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How I Finally Learned That Love Shouldn't Mean Fear

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Editor's Note

If you’ve experienced sexual abuse or assault, the following post could be potentially triggering. You can contact The National Sexual Assault Telephone Hotline at 1-800-656-4673.

When we are young, we all have different ideas about what it’ll be like when we grow up and experience love for the first time. For some young people, they imagine it’ll be like Disney movies: being swept off their feet like the princesses, being saved by a prince. We may talk to our friends and family about it. Our parents might explain the feeling of “puppy love,” or that feeling like butterflies in your stomach for the very first time.

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I remember my own imagination as a young child. I have always been a bibliophile and because the world scared me, I would read books about the world to try and understand what the future could look like. From what I read, it seemed like being an adult and falling in love could be really beautiful. When I began to fall in love with the idea of love, I imagined who would tell me they loved me for the first time. I never expected it to be the person who did.

He was 19, and I was 10. He whispered in my ear that he loved me; goosebumps rose all over my body and I was instantly frozen. It wasn’t what I had imagined and in that moment I thought, “so this is what love is.” Love must be bottomless fear and anxiety. If that was love, I didn’t like it. For four and a half years, I was told that no one would ever love me like he did. Love became a weapon against me and I had no way to protect myself.

When you think love is abuse, that’s what you continue to be drawn to as you grow older. Someone would show a small amount of kindness and I would cherish those warm feelings, because I had learned I would start to be hurt eventually. It was just around the corner. I was right; the switch was always flipped at some point. One day I was the best thing in the world and the next, I was worthless and undeserving. No one else would ever want me, I was lucky to be loved by anyone and I should be grateful.

Hypervigilance in your youth then becomes normal as you become an adult. Love is just purely terrifying. I would hear the words “I love you,” and instantly be ready for the fear to kick in at any moment. I just handed myself over to it since I knew no better.

When someone did eventually truly love me, I hurt them. It was easier to push kind people away because it felt like they had a secret agenda, but I know now I didn’t recognize that the love I was being shown was the real thing, not what I was used to. Having someone abuse and control you can become addictive, and kindness is too foreign and incredibly uncomfortable. It becomes a pattern that is so hard to unlearn when it’s the default.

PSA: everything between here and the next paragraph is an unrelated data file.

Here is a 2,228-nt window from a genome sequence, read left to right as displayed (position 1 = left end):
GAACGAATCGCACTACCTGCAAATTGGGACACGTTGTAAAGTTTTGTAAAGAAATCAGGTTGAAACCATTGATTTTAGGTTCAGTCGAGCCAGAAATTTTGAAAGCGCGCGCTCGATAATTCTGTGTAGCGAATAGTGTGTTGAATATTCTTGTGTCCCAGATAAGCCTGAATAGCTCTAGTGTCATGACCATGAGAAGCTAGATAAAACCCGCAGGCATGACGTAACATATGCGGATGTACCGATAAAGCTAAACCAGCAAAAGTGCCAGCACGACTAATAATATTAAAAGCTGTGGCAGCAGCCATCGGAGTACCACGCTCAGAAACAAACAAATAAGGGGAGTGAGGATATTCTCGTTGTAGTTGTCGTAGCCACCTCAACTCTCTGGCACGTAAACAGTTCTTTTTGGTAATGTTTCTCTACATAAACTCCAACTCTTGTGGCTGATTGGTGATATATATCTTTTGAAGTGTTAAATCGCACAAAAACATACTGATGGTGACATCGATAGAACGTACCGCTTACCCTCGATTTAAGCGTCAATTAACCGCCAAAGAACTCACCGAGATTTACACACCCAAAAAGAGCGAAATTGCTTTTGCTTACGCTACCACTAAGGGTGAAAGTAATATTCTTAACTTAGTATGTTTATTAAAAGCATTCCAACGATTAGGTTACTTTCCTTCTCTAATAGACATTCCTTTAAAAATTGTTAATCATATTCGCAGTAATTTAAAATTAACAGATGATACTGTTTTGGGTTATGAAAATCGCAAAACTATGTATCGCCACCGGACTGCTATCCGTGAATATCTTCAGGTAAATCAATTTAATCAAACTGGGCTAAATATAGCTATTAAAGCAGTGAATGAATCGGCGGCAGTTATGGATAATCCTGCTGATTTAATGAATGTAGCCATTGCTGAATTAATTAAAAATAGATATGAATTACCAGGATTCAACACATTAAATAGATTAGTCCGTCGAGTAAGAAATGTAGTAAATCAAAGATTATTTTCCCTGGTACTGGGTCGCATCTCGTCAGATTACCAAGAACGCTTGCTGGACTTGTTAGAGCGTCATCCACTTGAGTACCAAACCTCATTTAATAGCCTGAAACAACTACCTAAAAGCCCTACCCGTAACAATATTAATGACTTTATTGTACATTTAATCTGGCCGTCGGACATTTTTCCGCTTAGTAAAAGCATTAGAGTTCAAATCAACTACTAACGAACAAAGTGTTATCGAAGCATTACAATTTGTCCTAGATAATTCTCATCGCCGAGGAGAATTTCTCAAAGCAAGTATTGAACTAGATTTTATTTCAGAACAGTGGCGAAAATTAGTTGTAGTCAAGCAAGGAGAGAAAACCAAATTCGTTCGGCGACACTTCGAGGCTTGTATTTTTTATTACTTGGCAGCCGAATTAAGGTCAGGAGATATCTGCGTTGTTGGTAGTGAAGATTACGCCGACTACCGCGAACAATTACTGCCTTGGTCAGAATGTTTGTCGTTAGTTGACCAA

It’s only been within the last year that I realized that everything I thought I knew was completely wrong when it came to my past, and especially everyone I had been in a relationship with. I loved my abuser and admitting that is difficult, but it’s the truth. He was there for me when no one else was; I had felt so alone and he listened and cared for me as a child. But I know now that my naivete was used against me, and he used my innocence to keep me silent.

Thankfully, it hit me that I was allowed to be loved and truly let people in. Learning what love truly means when you are in your late 20s is not an easy task. It’s been painful to rip myself open, pick out all of the lies and rebuild my perception of how I should be treated and how I should treat the ones I love.

It can feel like learning to walk for the first time: I’m unsteady on my feet and I stumble frequently. I have been so used to hiding to protect myself that the thought of letting the person I love see who I am — without my walls up constantly and not being on the defense — is so hard.

The lessons I’ve learned may seem so small and insignificant, but they have been life-changing for me. I’ve learned to look someone in the eyes properly, which doesn’t seem like a big deal, but it’s huge for me because I always kept my eyes down. I’ve learned real connection for the first time. I’ve learned real honesty and communication. I’ve learned that vulnerability can be truly beautiful.

But to do all of this, it only happened because I met the right person who could see through my façade. I don’t know how, when no one else could, but he has. Last year, I began to learn to love myself and put my son and my own needs first. I thought that was a difficult journey, but this one has been harder. But for the first time in my life, I am finally letting myself love without fear.

Image via contributor

Originally published: February 27, 2020
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